The head of Libya’s transitional government, Mustafa Abdul-Jalil, announced on Sunday that post-Gadhafi Libya will be structured according to Sharia law. “We are an Islamic state,” he told a crowd in Benghazi. He then lifted a ban on polygamy, and declared that the charging of interest on loans would be forbidden, in accordance with Sharia. Jalil had said before that Islamic traditions would be respected in the new Libya, but his latest pronouncement was more radical than expected. Will the U.S. and Europe actually come to regret helping Libya’s rebels destroy the regime of Moammar Gadhafi?

The new regime might be worse than Gadhafi: This confirms the main concern conservatives had about joining the air war against Gadhafi, says John Hinderaker at Power Line. The cold truth is we still don’t know “whether the regime that follows Gadhafi’s will be an improvement.” It’s “deeply ironic” that liberals who reveled in America’s post-Saddam difficulties in Iraq can’t see that we face the same uncertainty in Libya.
“Observations on the death of Gadhafi”

Clearly, we have not advanced the cause of freedom: Here we go again, says Jonathan Turley at his blog. As happened in Afghanistan and Iraq, we’ve helped install a government in Libya that “rejects notions of separation of church (or mosque) and state.” Libya’s new government “will by definition disenfranchise religious minorities” and women. “I am not sure we can afford any more successes in our foreign policies.”
“New Libyan leader pledges to impose Sharia law on the country”

Don’t be so pessimistic: “What outsiders may not appreciate is that Libya is a very conservative Muslim country,” says Jeffrey Kofman at ABC News. Alcohol is forbidden, and virtually all women wear the hijab. But after playing a key role in the revolution, women are going to demand basic freedoms. All the rebels want democracy — the challenge will be crafting a constitution that respects religious traditions and basic rights, such as free speech, at the same time.
“The sweet taste of freedom: Libya moves forward”

WE SHALL SEE!!

http://theweek.com/article/index/220677/islamic-law-for-libya-will-we-end-up-missing-gadhafi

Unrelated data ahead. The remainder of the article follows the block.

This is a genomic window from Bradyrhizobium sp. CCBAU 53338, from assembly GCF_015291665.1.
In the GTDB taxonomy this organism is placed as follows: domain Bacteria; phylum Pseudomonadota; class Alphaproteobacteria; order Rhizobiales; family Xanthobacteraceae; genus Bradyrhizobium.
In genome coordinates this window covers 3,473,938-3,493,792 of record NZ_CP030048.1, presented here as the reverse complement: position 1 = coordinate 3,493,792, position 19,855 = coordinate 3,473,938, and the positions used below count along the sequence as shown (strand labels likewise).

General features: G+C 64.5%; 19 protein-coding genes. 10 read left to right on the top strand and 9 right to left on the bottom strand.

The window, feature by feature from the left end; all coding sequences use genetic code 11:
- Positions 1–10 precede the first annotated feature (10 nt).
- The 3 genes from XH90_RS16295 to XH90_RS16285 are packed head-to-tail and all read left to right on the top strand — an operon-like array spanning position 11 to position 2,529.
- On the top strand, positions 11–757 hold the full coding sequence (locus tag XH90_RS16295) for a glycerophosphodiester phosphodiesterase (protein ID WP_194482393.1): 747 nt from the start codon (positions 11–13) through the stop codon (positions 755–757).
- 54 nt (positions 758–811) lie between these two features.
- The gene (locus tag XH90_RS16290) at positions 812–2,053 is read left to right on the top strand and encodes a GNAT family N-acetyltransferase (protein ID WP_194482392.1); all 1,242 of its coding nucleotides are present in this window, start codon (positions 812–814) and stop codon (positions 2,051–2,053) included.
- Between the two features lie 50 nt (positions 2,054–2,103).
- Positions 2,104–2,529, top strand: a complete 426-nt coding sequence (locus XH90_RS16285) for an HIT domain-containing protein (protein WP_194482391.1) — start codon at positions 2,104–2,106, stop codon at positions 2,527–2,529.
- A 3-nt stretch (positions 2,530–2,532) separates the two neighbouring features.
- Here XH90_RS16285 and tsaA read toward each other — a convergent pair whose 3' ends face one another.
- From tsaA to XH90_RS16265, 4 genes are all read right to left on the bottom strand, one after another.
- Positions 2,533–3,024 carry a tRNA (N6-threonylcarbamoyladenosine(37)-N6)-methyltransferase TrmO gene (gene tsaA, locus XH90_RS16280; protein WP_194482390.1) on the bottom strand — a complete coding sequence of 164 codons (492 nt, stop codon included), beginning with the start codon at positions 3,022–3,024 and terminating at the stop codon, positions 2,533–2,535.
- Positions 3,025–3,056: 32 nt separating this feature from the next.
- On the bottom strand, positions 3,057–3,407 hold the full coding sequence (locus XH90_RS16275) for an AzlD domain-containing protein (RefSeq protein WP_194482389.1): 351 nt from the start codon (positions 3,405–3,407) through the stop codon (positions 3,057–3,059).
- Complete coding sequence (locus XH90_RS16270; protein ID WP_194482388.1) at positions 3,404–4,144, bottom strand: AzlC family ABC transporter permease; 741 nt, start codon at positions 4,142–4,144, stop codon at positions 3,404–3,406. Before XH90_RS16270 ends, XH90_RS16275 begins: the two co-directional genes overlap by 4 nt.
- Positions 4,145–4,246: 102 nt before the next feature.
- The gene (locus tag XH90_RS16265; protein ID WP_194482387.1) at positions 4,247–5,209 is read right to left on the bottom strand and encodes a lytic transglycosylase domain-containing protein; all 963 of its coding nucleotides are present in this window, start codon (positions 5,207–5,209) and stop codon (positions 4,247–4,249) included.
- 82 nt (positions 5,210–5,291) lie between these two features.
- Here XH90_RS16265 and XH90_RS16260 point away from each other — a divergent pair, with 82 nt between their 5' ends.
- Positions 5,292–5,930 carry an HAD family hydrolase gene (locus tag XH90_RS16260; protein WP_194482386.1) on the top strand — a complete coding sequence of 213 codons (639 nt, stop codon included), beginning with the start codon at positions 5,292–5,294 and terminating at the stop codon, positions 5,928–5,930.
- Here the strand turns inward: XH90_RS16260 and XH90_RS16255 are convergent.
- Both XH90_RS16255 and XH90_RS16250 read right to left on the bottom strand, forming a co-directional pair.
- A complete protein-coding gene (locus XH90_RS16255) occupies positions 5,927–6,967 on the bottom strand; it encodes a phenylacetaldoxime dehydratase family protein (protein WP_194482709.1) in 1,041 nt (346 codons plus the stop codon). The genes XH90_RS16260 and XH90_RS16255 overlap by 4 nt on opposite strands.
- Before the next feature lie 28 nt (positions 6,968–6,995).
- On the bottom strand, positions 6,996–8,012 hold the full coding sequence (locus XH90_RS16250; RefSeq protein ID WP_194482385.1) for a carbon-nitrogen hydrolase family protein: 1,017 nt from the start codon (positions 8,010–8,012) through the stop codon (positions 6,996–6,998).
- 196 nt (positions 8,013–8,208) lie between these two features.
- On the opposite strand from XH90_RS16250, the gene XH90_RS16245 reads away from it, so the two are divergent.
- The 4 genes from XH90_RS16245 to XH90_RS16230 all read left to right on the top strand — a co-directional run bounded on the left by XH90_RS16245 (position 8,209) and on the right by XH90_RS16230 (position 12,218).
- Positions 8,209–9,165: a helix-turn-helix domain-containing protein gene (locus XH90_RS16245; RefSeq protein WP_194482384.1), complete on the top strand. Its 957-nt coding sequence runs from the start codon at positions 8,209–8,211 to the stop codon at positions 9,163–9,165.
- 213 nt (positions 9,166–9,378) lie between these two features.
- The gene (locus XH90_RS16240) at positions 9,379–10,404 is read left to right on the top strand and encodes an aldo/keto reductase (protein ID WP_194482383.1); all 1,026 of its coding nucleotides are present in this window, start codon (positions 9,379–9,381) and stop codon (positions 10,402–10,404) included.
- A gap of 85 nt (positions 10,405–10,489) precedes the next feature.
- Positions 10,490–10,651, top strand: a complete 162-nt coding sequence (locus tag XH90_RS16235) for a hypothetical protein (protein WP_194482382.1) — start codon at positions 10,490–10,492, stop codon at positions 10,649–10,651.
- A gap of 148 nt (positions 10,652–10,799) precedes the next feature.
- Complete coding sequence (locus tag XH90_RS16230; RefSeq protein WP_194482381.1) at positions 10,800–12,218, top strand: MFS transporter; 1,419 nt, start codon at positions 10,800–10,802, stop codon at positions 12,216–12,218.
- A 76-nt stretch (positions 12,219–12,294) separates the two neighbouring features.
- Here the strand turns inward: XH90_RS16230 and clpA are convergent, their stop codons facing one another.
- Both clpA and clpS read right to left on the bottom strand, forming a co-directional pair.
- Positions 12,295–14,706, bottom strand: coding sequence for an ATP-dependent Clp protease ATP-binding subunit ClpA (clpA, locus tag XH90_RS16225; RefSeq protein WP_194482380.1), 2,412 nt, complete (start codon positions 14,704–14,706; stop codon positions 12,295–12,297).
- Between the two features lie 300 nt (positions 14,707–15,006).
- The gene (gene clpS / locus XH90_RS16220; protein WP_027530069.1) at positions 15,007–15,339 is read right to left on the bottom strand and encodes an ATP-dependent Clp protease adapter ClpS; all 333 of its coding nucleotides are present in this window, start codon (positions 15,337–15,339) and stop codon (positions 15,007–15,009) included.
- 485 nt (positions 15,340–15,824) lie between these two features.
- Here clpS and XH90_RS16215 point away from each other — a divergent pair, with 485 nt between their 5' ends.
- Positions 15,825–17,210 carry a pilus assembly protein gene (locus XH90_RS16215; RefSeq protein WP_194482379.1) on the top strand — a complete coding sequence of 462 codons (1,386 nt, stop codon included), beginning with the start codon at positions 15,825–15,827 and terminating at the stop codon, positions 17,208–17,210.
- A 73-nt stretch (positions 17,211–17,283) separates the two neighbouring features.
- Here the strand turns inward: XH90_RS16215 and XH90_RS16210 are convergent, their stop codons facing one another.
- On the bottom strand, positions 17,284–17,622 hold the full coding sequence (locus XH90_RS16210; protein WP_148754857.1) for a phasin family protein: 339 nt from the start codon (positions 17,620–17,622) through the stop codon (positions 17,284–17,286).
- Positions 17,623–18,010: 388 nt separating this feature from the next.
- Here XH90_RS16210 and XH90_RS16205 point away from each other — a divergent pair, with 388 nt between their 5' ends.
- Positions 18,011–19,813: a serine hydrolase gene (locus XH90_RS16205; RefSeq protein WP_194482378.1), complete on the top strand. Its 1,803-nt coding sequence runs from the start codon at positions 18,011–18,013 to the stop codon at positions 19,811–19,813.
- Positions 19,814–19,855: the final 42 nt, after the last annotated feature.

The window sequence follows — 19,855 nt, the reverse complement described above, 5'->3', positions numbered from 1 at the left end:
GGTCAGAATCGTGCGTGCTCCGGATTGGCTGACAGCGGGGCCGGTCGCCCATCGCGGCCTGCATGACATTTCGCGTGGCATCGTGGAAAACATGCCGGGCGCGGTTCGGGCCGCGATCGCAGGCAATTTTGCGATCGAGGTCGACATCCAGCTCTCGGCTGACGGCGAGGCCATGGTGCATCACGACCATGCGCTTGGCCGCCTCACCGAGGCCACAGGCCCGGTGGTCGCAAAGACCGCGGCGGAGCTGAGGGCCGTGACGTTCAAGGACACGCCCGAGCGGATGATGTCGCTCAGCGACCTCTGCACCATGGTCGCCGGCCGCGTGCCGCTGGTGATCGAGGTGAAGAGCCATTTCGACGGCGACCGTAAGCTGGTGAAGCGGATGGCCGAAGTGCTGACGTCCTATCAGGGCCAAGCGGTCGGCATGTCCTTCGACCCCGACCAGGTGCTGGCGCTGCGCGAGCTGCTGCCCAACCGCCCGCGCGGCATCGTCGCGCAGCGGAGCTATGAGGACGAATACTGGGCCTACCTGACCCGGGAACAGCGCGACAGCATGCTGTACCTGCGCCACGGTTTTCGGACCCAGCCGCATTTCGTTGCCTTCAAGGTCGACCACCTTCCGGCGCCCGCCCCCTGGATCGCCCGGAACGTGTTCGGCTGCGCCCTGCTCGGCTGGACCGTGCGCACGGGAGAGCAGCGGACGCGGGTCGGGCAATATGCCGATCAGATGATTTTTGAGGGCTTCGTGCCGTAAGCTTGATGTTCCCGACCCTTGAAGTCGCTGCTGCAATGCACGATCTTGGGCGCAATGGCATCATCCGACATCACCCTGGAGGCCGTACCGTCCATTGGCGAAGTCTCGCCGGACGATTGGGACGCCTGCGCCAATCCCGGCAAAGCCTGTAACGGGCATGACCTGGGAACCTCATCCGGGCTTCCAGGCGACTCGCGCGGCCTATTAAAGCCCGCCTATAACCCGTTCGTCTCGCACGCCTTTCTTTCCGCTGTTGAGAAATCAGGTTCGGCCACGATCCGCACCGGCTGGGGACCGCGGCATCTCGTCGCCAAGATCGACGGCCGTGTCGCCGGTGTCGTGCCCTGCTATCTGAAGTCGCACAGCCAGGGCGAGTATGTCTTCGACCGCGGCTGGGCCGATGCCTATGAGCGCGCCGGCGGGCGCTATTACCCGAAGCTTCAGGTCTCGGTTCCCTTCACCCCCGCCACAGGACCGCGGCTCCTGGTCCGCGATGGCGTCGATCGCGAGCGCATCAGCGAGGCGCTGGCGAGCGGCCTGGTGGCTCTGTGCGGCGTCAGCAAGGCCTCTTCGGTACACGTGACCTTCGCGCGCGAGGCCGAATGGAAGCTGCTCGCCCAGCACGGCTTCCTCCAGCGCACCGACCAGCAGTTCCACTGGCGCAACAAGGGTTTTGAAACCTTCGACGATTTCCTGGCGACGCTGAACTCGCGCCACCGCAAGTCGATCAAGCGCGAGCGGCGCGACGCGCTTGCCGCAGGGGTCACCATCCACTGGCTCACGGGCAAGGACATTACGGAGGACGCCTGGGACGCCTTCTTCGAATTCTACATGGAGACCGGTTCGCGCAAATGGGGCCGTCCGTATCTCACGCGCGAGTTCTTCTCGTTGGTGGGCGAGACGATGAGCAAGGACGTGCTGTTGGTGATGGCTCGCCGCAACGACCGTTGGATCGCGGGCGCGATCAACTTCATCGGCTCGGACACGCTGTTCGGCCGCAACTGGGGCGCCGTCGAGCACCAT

GADAFFI AND HIS SON HAVE NOW BEEN BURIED TOGETHER IN SOME SECRET GRAVE…..

Fact Sheet
How Gadhafi was killed: What we know
An account of what happened in the minutes leading up to — and just after — the disgraced Libyan dictator’s death on Thursday
posted on October 20, 2011, at 3:31 PM

A video screen shot shows Moammar Gadhafi, covered in blood, being pulled from a truck and hauled off by NTC fighters in Sirte. Photo: REUTERS/Libyan TV SEE ALL 99 PHOTOS
As the world processes the news that Col. Moammar Gadhafi, Libya’s dictator for 42 years, was killed Thursday in the battle for Gadhafi’s hometown of Sirte, the prevailing question is: How did he die? Of course, many details are still unconfirmed and somewhat hazy. But there’s plenty we do know. A concise guide:

Where did this happen?
Gadhafi “had been barricaded in with his heavily armed loyalists” in one of the few buildings they still held in Sirte, CBS News reports. These soldiers were “furiously battling” the revolutionary fighters when NATO airstrikes, carried out by French warplanes, began blasting the area.

Did Gadhafi try to escape?
Yes. Following the airstrikes, an 80-vehicle convoy of pro-Gadhafi forces attempted to get out. Gadhafi was part of that convoy, the AP reports. When airstrikes halted the convoy’s progress, “revolutionary fighters moved in on the vehicle carrying Gadhafi himself.” After gunfire was exchanged, Gadhafi, his neck wounded, was pulled from the vehicle, manhandled by angry crowds, and eventually taken to an ambulance. But not everyone agrees that soldiers pulled the despot from his vehicle: Reports from BBC News and Britain’s Telegraph say that Gadhafi and his bodyguards were hiding in a large concrete pipe by a nearby roadway when he was cornered and captured.